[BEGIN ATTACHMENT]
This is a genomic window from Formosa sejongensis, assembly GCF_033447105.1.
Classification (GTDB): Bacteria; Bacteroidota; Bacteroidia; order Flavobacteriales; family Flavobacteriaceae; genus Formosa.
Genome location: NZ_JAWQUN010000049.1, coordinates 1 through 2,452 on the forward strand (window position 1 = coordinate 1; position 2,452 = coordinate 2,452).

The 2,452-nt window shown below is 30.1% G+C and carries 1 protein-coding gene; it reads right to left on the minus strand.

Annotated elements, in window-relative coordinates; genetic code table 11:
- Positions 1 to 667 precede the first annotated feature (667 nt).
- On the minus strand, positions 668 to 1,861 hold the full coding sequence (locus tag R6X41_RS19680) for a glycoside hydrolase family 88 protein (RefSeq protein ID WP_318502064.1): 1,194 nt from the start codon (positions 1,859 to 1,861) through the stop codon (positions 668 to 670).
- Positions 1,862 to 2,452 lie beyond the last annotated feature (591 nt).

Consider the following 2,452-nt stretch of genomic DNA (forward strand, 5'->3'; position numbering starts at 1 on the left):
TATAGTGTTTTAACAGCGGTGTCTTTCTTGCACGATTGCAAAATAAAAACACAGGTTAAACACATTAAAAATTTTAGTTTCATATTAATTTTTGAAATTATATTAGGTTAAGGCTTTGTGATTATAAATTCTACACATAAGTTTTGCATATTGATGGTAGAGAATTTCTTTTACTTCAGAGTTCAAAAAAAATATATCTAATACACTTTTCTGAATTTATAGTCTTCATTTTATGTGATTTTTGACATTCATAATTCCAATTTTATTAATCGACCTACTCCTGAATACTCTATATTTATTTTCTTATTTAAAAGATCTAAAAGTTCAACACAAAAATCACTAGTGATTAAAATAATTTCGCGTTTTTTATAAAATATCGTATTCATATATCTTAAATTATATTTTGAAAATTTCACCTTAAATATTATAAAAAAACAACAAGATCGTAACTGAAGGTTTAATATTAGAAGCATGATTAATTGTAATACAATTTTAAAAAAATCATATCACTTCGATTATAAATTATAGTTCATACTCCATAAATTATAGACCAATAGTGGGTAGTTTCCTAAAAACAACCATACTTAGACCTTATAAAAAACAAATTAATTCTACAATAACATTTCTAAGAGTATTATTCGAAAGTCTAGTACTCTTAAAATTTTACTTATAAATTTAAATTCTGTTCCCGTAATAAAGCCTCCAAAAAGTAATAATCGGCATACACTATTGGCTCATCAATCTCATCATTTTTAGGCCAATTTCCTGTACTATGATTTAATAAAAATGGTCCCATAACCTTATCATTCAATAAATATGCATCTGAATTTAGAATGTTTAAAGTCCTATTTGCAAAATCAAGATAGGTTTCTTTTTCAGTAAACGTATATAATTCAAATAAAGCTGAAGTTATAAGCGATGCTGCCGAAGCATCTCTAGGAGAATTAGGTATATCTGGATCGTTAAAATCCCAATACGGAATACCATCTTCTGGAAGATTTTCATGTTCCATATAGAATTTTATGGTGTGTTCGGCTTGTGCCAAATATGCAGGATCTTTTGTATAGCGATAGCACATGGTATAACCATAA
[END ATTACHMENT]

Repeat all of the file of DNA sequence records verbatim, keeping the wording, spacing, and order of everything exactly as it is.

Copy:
This is a genomic window from Formosa sejongensis, assembly GCF_033447105.1.
Classification (GTDB): Bacteria; Bacteroidota; Bacteroidia; order Flavobacteriales; family Flavobacteriaceae; genus Formosa.
Genome location: NZ_JAWQUN010000049.1, coordinates 1 through 2,452 on the forward strand (window position 1 = coordinate 1; position 2,452 = coordinate 2,452).

The 2,452-nt window shown below is 30.1% G+C and carries 1 protein-coding gene; it reads right to left on the minus strand.

Annotated elements, in window-relative coordinates; genetic code table 11:
- Positions 1 to 667 precede the first annotated feature (667 nt).
- On the minus strand, positions 668 to 1,861 hold the full coding sequence (locus tag R6X41_RS19680) for a glycoside hydrolase family 88 protein (RefSeq protein ID WP_318502064.1): 1,194 nt from the start codon (positions 1,859 to 1,861) through the stop codon (positions 668 to 670).
- Positions 1,862 to 2,452 lie beyond the last annotated feature (591 nt).

Consider the following 2,452-nt stretch of genomic DNA (forward strand, 5'->3'; position numbering starts at 1 on the left):
TATAGTGTTTTAACAGCGGTGTCTTTCTTGCACGATTGCAAAATAAAAACACAGGTTAAACACATTAAAAATTTTAGTTTCATATTAATTTTTGAAATTATATTAGGTTAAGGCTTTGTGATTATAAATTCTACACATAAGTTTTGCATATTGATGGTAGAGAATTTCTTTTACTTCAGAGTTCAAAAAAAATATATCTAATACACTTTTCTGAATTTATAGTCTTCATTTTATGTGATTTTTGACATTCATAATTCCAATTTTATTAATCGACCTACTCCTGAATACTCTATATTTATTTTCTTATTTAAAAGATCTAAAAGTTCAACACAAAAATCACTAGTGATTAAAATAATTTCGCGTTTTTTATAAAATATCGTATTCATATATCTTAAATTATATTTTGAAAATTTCACCTTAAATATTATAAAAAAACAACAAGATCGTAACTGAAGGTTTAATATTAGAAGCATGATTAATTGTAATACAATTTTAAAAAAATCATATCACTTCGATTATAAATTATAGTTCATACTCCATAAATTATAGACCAATAGTGGGTAGTTTCCTAAAAACAACCATACTTAGACCTTATAAAAAACAAATTAATTCTACAATAACATTTCTAAGAGTATTATTCGAAAGTCTAGTACTCTTAAAATTTTACTTATAAATTTAAATTCTGTTCCCGTAATAAAGCCTCCAAAAAGTAATAATCGGCATACACTATTGGCTCATCAATCTCATCATTTTTAGGCCAATTTCCTGTACTATGATTTAATAAAAATGGTCCCATAACCTTATCATTCAATAAATATGCATCTGAATTTAGAATGTTTAAAGTCCTATTTGCAAAATCAAGATAGGTTTCTTTTTCAGTAAACGTATATAATTCAAATAAAGCTGAAGTTATAAGCGATGCTGCCGAAGCATCTCTAGGAGAATTAGGTATATCTGGATCGTTAAAATCCCAATACGGAATACCATCTTCTGGAAGATTTTCATGTTCCATATAGAATTTTATGGTGTGTTCGGCTTGTGCCAAATATGCAGGATCTTTTGTATAGCGATAGCACATGGTATAACCATAA